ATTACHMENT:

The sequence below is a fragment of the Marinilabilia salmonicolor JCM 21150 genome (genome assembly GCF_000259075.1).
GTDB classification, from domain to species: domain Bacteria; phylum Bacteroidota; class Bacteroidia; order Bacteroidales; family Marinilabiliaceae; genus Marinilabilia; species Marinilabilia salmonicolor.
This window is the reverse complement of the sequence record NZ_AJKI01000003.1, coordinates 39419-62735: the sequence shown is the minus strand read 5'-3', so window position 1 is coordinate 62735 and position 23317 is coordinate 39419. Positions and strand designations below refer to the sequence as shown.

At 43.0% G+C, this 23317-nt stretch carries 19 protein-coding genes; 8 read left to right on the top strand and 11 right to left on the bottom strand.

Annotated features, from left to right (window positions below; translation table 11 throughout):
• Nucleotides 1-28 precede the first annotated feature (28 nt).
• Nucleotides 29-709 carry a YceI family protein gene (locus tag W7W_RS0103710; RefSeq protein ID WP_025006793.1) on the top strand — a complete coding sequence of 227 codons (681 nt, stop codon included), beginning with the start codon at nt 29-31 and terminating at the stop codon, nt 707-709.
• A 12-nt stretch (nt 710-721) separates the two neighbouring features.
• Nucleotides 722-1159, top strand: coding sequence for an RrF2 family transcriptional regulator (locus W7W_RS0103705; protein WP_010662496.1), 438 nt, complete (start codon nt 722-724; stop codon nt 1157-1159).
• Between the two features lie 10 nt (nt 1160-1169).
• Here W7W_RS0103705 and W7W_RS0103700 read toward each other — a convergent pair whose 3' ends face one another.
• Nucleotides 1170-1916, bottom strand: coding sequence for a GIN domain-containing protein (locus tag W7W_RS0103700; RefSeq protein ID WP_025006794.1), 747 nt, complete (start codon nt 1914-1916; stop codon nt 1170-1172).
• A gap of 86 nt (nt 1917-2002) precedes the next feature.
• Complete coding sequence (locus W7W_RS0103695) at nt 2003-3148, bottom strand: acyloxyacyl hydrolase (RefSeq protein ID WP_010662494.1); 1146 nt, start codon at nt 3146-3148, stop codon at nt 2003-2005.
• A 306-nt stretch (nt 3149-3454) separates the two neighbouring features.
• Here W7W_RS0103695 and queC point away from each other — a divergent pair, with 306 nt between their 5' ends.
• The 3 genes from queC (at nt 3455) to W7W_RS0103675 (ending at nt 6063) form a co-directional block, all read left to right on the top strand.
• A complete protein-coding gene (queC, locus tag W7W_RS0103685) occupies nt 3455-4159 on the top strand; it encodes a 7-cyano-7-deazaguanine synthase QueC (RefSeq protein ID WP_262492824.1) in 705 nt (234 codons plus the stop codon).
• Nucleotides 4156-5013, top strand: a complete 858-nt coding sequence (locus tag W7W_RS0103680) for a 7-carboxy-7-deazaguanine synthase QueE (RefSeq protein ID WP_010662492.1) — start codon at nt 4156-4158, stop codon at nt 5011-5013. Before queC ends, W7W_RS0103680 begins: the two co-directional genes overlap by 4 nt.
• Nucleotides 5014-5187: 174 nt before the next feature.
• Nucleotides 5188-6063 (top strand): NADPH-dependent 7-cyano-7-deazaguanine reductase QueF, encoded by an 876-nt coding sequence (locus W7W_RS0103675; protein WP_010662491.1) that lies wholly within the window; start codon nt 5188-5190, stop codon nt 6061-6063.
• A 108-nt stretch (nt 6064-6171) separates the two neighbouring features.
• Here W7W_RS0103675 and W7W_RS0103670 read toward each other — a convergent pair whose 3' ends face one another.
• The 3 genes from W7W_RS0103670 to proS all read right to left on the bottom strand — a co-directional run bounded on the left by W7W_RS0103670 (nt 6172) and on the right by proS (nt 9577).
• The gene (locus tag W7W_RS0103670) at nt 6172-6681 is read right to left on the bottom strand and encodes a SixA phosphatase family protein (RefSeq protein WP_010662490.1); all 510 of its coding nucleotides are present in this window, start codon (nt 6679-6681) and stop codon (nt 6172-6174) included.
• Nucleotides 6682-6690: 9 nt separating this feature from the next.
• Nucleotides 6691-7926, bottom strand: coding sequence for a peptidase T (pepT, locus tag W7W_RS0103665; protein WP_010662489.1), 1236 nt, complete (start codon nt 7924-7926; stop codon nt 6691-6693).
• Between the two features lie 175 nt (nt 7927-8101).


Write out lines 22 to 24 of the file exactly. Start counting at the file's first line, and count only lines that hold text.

• A 108-nt stretch (nt 6064-6171) separates the two neighbouring features.
• Here W7W_RS0103675 and W7W_RS0103670 read toward each other — a convergent pair whose 3' ends face one another.
• The 3 genes from W7W_RS0103670 to proS all read right to left on the bottom strand — a co-directional run bounded on the left by W7W_RS0103670 (nt 6172) and on the right by proS (nt 9577).